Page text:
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Teens are already thinking about tomorrow's jobs

Jobs and the job market, both nationally and globally, are evolving at a rate few would have thought possible just a few years back.

The Internet, along with social media and new technologies, are demanding the next generation of workers -- the kids now in high school and younger -- be ready to adapt to a rapidly changing workplace

But just how, exactly?

Obama commends high school's career preparation programs

"A generation ago, teachers could expect that what they taught would last their students a lifetime," Andreas Schleicher, director for the Directorate of Education and Skills at the Organization for Economic Co-operation and Development, noted on the OECD website.

But now, Schleicher said, "because of rapid economic and social change, schools have to prepare students for jobs that have not yet been created, technologies that have not yet been invented and problems that we don't yet know will arise."

However, a new survey conducted by Harris Poll on behalf of CareerBuilder and Economic Modeling Specialists Intl. suggests high school seniors are more aware of the challenges they face when it comes to the so-called skills gap. The majority of those teenagers said they already know what fields they want to pursue, with STEM-related fields (science, technology, engineering and math) topping the list of their choices.

Harris surveyed more than 200 high school seniors (ages 17 and 18) and close to 2,200 hiring and human resource managers. It found that 97 percent of the high school seniors said they plan to go to college for a two- or four-year degree, or for some other training. And nearly three-quarters of students say they know what career they want to take up after completing their higher education.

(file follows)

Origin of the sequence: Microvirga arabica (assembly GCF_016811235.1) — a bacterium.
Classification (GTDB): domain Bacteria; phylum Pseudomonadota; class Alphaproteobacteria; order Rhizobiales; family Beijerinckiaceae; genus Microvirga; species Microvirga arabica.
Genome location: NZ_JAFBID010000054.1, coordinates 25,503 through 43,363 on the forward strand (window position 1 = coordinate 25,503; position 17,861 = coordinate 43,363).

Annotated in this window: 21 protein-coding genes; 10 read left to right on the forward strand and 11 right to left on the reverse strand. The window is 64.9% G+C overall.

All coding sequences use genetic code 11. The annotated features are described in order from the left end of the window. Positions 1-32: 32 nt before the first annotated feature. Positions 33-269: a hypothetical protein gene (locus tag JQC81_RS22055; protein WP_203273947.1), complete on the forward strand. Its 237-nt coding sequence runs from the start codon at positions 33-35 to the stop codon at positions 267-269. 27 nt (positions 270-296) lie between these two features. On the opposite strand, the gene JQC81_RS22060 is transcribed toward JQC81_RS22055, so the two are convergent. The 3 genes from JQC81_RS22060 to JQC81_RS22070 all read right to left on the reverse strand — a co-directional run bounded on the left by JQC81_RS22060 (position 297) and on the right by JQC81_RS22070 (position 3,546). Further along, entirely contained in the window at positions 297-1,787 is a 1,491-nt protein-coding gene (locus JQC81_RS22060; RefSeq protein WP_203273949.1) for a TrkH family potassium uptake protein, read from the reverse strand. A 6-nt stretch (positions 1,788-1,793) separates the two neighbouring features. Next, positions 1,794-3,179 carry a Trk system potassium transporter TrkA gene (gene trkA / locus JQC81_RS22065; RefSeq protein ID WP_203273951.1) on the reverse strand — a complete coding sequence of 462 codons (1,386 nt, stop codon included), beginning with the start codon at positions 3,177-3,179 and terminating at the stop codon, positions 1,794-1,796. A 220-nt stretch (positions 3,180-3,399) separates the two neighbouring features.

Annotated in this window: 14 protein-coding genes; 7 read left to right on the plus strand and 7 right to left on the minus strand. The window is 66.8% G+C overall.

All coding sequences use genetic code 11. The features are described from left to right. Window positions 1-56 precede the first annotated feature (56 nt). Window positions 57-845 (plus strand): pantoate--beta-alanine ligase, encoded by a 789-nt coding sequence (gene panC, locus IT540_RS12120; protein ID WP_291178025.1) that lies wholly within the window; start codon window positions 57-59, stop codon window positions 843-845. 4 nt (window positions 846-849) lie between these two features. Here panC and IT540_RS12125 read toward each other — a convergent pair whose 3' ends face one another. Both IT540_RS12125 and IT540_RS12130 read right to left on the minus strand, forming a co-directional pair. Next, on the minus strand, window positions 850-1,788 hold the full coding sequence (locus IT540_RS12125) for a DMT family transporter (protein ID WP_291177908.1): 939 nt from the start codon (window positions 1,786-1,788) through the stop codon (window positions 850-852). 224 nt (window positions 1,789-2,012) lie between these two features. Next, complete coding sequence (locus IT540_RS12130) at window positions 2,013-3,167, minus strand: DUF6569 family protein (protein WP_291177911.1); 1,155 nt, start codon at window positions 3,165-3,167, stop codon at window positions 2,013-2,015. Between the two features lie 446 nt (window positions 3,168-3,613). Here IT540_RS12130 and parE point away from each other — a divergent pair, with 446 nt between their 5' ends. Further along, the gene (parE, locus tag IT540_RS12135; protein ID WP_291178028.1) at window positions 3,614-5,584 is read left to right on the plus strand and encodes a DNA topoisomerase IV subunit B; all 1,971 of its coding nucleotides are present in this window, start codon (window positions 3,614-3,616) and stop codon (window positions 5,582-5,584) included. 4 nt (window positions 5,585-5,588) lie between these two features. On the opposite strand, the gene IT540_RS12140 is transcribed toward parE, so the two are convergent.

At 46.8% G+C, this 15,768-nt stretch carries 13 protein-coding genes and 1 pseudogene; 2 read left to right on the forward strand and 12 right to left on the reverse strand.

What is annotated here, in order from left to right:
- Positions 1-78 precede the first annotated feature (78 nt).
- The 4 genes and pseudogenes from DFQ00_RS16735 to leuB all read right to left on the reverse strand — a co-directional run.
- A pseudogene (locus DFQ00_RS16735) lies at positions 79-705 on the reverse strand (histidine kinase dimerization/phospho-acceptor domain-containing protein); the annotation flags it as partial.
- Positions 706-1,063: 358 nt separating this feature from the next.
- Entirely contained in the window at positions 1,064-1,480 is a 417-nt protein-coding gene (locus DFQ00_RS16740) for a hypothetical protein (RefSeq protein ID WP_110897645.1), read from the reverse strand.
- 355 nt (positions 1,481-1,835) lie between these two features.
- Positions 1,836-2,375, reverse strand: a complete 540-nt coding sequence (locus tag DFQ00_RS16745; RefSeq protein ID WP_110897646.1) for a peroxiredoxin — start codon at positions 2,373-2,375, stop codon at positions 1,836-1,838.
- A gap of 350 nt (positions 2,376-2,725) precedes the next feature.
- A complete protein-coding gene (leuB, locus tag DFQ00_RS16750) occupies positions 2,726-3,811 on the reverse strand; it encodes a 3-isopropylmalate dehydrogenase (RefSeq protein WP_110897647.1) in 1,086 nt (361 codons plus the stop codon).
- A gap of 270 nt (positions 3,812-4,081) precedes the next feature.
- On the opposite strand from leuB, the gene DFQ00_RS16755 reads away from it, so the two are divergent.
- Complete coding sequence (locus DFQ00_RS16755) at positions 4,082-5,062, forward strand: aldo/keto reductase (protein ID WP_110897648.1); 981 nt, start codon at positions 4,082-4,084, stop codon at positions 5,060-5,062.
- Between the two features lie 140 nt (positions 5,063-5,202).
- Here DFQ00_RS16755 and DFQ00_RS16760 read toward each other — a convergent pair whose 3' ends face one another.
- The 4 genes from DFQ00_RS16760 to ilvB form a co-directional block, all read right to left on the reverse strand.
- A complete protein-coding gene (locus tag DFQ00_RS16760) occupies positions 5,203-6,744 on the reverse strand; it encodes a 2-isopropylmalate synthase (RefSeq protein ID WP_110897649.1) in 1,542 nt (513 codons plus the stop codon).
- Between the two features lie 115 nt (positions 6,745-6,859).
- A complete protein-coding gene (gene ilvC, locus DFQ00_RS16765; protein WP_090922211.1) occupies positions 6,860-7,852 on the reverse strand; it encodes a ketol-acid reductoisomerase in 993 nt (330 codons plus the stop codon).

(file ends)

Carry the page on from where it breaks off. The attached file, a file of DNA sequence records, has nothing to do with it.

Among the most popular majors the students planned to sign up for: engineering, business, psychology, biological and biomedical sciences, physical sciences, the arts and computer and information sciences.

As for professions, some of the top job choices among this group are:

  • Teacher
  • Engineer
  • Psychologist/Psychiatrist
  • Scientist - Biological/Physical/Social
  • Artist/Designer
  • Veterinarian
  • Machine Operator
  • Computer Programmer
  • Physician
  • Government Professional
  • Nurse

"There is a growing imbalance between the number of jobs being advertised and the number of jobs being filled -- and the college degrees needed to keep up with employment demands," CareerBuilder CEO Matt Ferguson said in a statement.

"Education is one of the building blocks of our economy and one of the most important defenses we have against the skills shortage in the U.S.," he added. "More companies are promoting STEM-related careers in high schools and grammar schools, and it's encouraging to see students get excited about pursuing these fields."

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